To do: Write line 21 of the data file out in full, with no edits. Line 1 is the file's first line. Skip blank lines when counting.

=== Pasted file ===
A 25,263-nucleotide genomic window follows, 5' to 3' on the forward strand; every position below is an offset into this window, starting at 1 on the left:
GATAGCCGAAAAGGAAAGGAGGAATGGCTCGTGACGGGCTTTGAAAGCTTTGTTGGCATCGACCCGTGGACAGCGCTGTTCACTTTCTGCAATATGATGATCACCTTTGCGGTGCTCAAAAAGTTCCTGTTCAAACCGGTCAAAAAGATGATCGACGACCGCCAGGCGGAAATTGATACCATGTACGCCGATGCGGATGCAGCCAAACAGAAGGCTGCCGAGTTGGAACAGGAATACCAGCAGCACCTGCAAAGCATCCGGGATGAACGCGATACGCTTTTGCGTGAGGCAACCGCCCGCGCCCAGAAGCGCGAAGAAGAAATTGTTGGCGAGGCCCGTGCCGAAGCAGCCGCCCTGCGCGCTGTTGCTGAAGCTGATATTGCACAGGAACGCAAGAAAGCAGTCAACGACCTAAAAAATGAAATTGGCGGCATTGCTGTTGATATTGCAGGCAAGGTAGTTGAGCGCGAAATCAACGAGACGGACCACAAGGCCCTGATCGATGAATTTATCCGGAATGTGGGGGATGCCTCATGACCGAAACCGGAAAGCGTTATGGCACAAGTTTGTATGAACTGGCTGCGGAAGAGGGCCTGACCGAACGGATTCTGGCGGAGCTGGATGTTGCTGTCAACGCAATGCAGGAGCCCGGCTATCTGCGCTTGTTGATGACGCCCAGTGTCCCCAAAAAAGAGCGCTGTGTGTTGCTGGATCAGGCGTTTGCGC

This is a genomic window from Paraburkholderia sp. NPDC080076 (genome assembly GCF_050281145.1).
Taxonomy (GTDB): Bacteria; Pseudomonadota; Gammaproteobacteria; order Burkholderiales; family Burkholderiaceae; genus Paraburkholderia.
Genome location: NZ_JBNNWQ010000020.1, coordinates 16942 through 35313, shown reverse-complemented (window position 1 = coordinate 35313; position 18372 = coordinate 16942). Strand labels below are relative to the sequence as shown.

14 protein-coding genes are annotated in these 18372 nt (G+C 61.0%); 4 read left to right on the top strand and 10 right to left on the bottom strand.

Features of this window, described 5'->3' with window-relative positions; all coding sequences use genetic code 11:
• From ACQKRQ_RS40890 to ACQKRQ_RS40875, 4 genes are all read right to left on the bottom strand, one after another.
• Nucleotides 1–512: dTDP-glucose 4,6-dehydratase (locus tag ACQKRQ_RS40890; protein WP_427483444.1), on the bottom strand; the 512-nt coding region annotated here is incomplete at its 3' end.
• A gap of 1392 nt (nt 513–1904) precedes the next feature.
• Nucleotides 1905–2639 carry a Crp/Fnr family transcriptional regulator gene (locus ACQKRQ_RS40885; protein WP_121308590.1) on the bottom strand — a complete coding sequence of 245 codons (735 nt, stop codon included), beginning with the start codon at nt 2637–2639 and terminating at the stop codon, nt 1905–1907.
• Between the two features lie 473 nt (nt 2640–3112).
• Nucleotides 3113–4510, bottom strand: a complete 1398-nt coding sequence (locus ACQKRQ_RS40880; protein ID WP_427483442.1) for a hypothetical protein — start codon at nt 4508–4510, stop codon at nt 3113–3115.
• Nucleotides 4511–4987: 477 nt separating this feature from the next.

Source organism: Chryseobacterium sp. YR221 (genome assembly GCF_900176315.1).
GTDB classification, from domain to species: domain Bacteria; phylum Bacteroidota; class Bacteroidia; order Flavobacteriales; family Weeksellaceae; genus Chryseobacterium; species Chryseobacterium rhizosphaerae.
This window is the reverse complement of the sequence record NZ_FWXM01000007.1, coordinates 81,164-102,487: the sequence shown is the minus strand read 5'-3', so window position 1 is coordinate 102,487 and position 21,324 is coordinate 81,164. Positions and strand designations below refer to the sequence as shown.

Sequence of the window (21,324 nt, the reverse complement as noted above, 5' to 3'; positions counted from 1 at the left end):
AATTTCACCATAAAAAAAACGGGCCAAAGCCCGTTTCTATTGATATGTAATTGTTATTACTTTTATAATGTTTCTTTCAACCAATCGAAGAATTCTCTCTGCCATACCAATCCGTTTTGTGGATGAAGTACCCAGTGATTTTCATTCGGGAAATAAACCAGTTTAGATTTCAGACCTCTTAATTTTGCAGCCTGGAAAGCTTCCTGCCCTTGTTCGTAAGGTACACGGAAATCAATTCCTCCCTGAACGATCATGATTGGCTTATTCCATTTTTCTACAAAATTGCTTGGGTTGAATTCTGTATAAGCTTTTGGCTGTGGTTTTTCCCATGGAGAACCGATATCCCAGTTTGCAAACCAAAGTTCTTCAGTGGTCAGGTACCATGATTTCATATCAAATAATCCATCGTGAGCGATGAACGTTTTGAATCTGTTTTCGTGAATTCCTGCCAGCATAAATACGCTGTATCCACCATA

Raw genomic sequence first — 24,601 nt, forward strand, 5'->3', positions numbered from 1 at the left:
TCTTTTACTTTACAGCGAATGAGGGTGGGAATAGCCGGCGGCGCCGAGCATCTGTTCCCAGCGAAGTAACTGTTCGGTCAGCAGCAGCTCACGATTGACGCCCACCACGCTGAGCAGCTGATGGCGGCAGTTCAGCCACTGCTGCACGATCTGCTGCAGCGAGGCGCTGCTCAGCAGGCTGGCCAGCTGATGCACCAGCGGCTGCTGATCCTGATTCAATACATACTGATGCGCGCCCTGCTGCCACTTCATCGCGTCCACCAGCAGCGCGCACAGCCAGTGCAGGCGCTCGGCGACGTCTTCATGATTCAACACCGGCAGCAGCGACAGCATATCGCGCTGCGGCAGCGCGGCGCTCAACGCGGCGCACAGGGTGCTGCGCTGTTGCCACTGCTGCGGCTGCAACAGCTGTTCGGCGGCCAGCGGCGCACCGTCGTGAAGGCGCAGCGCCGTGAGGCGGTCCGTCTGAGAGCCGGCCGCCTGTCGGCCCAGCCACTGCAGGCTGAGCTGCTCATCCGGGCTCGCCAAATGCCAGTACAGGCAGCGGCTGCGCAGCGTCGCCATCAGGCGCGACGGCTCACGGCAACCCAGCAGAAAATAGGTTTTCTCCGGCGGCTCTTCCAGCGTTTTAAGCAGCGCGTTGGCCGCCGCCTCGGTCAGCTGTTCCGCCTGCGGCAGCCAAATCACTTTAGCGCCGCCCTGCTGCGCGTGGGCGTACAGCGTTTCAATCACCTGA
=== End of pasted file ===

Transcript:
TCTTTTACTTTACAGCGAATGAGGGTGGGAATAGCCGGCGGCGCCGAGCATCTGTTCCCAGCGAAGTAACTGTTCGGTCAGCAGCAGCTCACGATTGACGCCCACCACGCTGAGCAGCTGATGGCGGCAGTTCAGCCACTGCTGCACGATCTGCTGCAGCGAGGCGCTGCTCAGCAGGCTGGCCAGCTGATGCACCAGCGGCTGCTGATCCTGATTCAATACATACTGATGCGCGCCCTGCTGCCACTTCATCGCGTCCACCAGCAGCGCGCACAGCCAGTGCAGGCGCTCGGCGACGTCTTCATGATTCAACACCGGCAGCAGCGACAGCATATCGCGCTGCGGCAGCGCGGCGCTCAACGCGGCGCACAGGGTGCTGCGCTGTTGCCACTGCTGCGGCTGCAACAGCTGTTCGGCGGCCAGCGGCGCACCGTCGTGAAGGCGCAGCGCCGTGAGGCGGTCCGTCTGAGAGCCGGCCGCCTGTCGGCCCAGCCACTGCAGGCTGAGCTGCTCATCCGGGCTCGCCAAATGCCAGTACAGGCAGCGGCTGCGCAGCGTCGCCATCAGGCGCGACGGCTCACGGCAACCCAGCAGAAAATAGGTTTTCTCCGGCGGCTCTTCCAGCGTTTTAAGCAGCGCGTTGGCCGCCGCCTCGGTCAGCTGTTCCGCCTGCGGCAGCCAAATCACTTTAGCGCCGCCCTGCTGCGCGTGGGCGTACAGCGTTTCAATCACCTGA